Alumnus lecturer: Rivers run through U.S. history
WEST LAFAYETTE, Ind. - A Purdue University alumnus who is now a University of North Carolina professor will speak on campus on Nov. 15 and 16 about the economy and the historical impact of rivers.
Martin Doyle's talks are part of the Lee A. Rieth Distinguished Lecture Series, sponsored by the School of Civil Engineering, Department of Earth and Atmospheric Sciences, and the Global Sustainability Initiative in Discovery Park.
Doyle, who received his doctorate from Purdue, will speak at 5:30 p.m. Nov. 15 in Forney Hall, Room G140, on "America's Rivers and the American Experiment: From Federalist Papers to Carbon Markets." He will talk about how society has been shaped by rivers for the past 250 years. Topics will range from how rivers are related to, or have shaped, the mitigation between Northern versus Southern sectionalism of the 19th century to the energized development of nuclear weapons during World War II. A 6:30 p.m. reception will follow. This lecture is free and open to the public.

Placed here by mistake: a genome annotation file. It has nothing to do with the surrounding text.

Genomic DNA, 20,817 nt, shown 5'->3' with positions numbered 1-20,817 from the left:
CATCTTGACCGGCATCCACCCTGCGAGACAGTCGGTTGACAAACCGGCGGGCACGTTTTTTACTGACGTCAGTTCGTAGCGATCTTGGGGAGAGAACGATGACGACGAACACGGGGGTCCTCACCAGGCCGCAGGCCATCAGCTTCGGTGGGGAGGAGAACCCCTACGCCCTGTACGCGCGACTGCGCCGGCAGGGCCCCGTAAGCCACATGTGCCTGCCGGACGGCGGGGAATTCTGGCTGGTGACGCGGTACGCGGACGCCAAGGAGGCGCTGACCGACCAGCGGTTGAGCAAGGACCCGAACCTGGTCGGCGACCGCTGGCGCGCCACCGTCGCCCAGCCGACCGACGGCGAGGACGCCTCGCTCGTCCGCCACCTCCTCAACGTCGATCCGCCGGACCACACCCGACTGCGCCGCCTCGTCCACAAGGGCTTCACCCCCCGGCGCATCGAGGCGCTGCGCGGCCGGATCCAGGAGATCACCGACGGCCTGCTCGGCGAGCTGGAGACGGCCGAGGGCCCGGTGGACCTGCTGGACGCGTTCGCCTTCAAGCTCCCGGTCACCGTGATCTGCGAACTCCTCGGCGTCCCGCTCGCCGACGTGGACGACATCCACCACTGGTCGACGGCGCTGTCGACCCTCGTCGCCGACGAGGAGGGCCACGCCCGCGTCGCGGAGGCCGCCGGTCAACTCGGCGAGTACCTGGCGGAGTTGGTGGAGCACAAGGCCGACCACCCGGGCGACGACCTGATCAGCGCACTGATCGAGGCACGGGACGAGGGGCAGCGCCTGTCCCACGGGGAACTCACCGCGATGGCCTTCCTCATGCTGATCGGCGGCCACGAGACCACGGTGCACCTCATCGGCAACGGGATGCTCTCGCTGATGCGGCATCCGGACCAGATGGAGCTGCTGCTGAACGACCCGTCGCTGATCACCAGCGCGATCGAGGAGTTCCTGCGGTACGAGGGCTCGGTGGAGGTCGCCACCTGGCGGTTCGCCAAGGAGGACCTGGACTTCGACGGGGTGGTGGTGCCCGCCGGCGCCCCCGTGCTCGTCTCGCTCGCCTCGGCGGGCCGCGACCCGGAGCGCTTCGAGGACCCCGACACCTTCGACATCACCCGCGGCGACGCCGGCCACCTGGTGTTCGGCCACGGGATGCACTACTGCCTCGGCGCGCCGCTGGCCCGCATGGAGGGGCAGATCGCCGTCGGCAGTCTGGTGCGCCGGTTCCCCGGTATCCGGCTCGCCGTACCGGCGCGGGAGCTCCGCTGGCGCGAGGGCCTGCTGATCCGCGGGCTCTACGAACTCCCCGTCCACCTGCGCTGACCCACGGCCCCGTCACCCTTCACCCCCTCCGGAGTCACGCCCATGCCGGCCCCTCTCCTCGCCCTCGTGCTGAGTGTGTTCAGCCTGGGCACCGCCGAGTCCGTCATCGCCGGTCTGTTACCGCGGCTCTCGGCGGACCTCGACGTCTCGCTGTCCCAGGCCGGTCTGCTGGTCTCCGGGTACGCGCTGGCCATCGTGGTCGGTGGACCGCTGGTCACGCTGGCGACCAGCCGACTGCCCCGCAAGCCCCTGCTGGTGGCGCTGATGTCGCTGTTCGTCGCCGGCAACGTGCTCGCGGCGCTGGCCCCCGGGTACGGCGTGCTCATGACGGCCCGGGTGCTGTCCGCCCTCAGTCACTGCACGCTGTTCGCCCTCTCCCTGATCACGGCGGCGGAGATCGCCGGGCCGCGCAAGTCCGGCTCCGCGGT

Doyle's second talk, which is open only to Purdue students, faculty and staff, will begin at 3:30 p.m. Nov. 16 in the Lawson Computer Science Building, Room 1142. Titled "Bringing Ecosystem Services to Market," Doyle will discuss how government and industry are turning more to market-based approaches to solve environmental problems. A reception will follow at 4:30 p.m.
Doyle has received an NSF Early Career Award and a Guggenheim Fellowship. He was named a Aldo Leopold Leadership Fellow by Stanford University and was chosen by the U.S. Army Corps of Engineers as the inaugural Frederick Clarke Scholar for his work in water resources and environmental policy.
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